In conventional radiotherapy, you have high-energy X-rays passing through the body. The X-ray radiation is placed in the area where cancer is. Thus, it should destroy cancer tissue. But in doing so, normal tissue is also destroyed or similarly affected.

In prostate cancer, placing a radiation beam targeting the prostate gland exposes the rectum, the bladder, and other organs. As such, external beam radiation therapy complications include urinary symptoms, rectal bleeding, diarrhea, and more.

In an attempt to solve this problem, intensity-modulated radiation therapy (IMRT) was developed. It is known to cause less damage to surrounding tissues. Another option is using proton therapy treatment, which delivers radiation traveling in proton beams.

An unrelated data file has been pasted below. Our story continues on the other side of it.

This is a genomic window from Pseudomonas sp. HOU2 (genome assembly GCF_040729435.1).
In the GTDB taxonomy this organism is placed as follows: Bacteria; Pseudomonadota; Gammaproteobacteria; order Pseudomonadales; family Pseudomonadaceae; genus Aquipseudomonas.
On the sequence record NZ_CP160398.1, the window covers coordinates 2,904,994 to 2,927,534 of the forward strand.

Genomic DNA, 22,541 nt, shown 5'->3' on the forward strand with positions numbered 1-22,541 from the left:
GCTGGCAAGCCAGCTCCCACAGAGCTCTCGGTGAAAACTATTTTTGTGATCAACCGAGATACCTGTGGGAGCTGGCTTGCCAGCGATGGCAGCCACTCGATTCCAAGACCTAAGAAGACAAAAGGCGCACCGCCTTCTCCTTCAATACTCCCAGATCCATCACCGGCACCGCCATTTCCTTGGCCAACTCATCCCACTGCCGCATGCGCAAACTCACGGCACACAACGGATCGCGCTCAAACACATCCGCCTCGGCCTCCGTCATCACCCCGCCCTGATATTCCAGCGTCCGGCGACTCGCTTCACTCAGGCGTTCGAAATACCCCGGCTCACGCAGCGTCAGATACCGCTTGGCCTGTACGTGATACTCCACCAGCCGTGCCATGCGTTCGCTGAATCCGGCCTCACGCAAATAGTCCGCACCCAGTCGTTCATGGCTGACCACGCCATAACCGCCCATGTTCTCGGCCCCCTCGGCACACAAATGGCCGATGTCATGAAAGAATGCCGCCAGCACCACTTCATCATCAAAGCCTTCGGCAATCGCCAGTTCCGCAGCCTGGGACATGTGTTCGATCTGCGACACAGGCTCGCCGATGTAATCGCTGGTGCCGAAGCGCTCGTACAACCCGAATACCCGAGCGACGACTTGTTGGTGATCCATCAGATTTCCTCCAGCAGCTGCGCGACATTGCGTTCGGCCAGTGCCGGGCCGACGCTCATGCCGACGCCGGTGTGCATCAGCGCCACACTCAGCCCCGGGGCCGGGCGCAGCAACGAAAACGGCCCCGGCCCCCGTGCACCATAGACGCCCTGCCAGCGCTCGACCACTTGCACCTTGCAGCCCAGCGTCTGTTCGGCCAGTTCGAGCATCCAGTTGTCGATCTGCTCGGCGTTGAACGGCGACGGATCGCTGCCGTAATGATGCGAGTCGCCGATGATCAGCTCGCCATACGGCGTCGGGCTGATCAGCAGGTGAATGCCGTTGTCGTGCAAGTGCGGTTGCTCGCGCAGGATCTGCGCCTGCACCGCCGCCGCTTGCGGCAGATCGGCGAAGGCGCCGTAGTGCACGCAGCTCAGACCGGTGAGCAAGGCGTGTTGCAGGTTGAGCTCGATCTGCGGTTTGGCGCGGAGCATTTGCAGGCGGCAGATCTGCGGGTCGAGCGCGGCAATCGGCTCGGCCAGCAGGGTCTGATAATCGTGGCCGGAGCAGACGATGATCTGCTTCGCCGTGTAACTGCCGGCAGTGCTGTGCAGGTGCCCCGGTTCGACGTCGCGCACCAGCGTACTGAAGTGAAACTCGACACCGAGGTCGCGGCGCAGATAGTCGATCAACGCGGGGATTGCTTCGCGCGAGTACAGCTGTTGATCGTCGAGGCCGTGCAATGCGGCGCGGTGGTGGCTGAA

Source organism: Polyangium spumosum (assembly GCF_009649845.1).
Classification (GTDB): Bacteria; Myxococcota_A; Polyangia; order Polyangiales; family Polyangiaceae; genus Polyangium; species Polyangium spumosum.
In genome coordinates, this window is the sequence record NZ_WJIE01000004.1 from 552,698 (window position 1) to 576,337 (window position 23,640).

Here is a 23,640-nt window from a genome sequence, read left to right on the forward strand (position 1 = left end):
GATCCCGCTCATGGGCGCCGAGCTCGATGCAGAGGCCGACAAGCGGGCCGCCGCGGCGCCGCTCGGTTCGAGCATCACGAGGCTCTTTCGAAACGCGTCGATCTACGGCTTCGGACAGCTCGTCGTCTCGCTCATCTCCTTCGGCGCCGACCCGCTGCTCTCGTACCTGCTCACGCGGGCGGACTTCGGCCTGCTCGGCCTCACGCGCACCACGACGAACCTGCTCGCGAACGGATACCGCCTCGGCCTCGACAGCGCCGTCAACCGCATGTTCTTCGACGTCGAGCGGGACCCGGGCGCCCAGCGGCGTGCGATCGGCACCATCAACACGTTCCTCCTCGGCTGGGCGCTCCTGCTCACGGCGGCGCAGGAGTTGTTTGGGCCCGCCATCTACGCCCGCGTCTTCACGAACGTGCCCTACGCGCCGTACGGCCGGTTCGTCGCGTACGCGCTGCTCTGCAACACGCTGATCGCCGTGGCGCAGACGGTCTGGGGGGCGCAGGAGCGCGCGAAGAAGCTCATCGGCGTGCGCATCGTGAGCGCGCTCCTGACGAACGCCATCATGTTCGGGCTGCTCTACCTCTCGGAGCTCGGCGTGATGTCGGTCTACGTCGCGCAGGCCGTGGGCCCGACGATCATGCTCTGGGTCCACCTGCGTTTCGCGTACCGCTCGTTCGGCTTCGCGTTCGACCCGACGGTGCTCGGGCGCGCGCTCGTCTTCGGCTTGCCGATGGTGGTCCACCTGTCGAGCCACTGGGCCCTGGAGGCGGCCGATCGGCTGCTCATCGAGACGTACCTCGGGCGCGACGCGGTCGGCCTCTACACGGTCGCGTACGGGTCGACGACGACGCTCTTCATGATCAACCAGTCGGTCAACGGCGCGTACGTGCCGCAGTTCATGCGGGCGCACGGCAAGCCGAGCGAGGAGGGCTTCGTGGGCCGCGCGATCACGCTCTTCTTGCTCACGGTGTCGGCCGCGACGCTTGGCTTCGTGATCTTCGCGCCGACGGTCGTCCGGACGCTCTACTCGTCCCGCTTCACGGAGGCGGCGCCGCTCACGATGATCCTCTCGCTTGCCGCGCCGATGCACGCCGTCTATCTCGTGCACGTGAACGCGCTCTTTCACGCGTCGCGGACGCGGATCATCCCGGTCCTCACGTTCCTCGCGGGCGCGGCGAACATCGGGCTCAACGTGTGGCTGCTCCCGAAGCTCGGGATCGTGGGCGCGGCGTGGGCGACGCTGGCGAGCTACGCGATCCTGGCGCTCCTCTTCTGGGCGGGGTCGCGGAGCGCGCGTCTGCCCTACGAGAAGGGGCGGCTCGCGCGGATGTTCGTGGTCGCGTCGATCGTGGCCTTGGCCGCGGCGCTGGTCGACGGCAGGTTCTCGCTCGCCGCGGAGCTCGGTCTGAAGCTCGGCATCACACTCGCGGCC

In proton radiation, the organ receives protons charged with radiations instead of independent waves. Instead of passing through and going beyond the organ, the proton beam stops when it has reached the target. It does not go beyond that point, and the risk of damaging nearby tissues reduces. Your healthy tissue will still receive radiation, but the dose will be lower, and the side effects should be more limited (1).

Who is a good candidate?

In most cases, you will be a good candidate for proton therapy if you were initially offered radiotherapy as an option. Patients who receive radiotherapy usually have no problems being a candidate for proton treatment. They are usually patients in an early stage or those with localized prostate cancer. It is also useful to keep advanced cancer under control for as long as possible and treat recurrent prostate cancer cases.